Tumor-initiating cells (TICs), a subpopulation of cancerous cells with high tumorigenic potential and stem-cell-like properties, drive tumor progression and are resistant to conventional therapies. Identification and isolation of TICs are limited by their low frequency and lack of robust markers. Here, we characterize the heterogeneous adhesive properties of a panel of human and murine cancer cells and demonstrate differences in adhesion strength among cells, which exhibit TIC properties and those that do not. These differences in adhesion strength were exploited to rapidly (~10 min) and efficiently isolate cancerous cells with increased tumorigenic potential in a label-free manner by use of a microfluidic technology. Isolated murine and human cancer cells gave rise to larger tumors with increased growth rate and higher frequency in both immunocompetent and immunocompromised mice, respectively. This rapid and label-free TIC isolation technology has the potential to be a valuable tool for facilitating research into TIC biology and the development of more efficient diagnostics and cancer therapies.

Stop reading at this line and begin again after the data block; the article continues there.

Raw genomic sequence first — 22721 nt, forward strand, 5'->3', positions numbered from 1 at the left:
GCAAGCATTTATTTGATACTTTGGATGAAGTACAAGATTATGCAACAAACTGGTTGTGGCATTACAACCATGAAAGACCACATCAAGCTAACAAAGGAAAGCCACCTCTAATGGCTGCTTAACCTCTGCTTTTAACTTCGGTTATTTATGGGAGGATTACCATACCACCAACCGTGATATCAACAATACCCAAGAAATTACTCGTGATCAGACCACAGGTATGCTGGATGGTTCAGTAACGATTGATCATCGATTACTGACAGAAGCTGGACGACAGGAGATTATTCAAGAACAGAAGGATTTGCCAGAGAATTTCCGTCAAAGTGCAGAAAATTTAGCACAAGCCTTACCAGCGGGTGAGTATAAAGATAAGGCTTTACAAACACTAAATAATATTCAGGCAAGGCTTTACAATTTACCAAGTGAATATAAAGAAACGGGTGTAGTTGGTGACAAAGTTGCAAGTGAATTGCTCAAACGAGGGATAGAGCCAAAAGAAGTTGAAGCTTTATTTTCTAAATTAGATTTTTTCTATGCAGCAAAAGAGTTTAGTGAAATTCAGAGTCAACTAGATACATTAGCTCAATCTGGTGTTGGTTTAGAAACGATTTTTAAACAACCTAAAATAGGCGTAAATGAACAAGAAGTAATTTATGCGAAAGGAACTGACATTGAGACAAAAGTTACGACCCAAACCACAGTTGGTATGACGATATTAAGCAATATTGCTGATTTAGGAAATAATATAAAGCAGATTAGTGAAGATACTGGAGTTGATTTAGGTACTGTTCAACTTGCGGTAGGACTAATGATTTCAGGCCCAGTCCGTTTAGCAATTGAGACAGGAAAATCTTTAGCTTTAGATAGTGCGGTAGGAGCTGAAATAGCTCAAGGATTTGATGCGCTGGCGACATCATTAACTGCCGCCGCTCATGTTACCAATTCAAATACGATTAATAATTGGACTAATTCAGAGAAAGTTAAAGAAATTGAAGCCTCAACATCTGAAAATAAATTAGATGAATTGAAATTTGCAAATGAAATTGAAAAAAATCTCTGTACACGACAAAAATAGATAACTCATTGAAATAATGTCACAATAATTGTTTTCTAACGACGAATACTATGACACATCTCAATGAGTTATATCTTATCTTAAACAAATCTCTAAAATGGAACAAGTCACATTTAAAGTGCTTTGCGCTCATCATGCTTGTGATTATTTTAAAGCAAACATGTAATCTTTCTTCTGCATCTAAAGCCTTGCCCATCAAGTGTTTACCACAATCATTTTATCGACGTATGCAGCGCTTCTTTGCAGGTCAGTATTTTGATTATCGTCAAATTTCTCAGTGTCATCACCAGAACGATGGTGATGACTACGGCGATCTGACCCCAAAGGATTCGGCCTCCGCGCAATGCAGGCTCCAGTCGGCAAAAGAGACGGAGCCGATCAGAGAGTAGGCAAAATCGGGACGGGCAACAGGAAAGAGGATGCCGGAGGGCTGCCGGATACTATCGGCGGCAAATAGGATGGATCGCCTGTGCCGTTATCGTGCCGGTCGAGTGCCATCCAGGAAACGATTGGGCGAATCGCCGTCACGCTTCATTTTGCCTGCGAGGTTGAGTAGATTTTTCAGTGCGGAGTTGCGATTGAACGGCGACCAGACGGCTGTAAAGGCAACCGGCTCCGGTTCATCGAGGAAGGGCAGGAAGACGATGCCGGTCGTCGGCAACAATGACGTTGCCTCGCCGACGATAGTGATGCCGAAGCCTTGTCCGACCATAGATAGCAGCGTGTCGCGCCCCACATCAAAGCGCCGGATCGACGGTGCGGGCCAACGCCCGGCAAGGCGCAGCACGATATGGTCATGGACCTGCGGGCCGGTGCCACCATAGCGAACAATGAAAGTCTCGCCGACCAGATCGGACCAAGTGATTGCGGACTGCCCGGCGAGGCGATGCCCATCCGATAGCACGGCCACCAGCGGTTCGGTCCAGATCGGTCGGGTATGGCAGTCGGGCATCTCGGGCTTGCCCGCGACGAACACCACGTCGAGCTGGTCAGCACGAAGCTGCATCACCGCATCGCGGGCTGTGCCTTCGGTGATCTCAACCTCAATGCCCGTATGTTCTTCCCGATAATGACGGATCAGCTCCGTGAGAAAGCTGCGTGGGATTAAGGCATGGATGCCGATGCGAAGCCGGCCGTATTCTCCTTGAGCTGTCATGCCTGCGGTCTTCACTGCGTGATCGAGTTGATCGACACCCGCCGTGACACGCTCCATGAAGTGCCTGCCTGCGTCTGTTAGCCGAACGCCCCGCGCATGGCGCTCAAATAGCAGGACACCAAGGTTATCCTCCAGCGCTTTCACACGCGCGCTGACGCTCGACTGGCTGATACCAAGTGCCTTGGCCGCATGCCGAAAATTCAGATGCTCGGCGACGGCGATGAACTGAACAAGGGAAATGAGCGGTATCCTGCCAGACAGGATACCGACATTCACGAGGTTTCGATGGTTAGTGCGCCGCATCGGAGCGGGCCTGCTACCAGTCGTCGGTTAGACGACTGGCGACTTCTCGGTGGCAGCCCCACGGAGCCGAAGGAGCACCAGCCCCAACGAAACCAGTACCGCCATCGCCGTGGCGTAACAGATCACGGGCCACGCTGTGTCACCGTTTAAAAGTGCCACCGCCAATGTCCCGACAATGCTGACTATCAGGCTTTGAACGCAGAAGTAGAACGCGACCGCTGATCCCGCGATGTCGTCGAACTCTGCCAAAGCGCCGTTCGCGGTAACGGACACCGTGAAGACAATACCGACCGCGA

|Number of pages||11|
|Journal||Integrative Biology (United Kingdom)|
|State||Published - 22 Feb 2020|
- cell adhesion
- tumor-initiating cells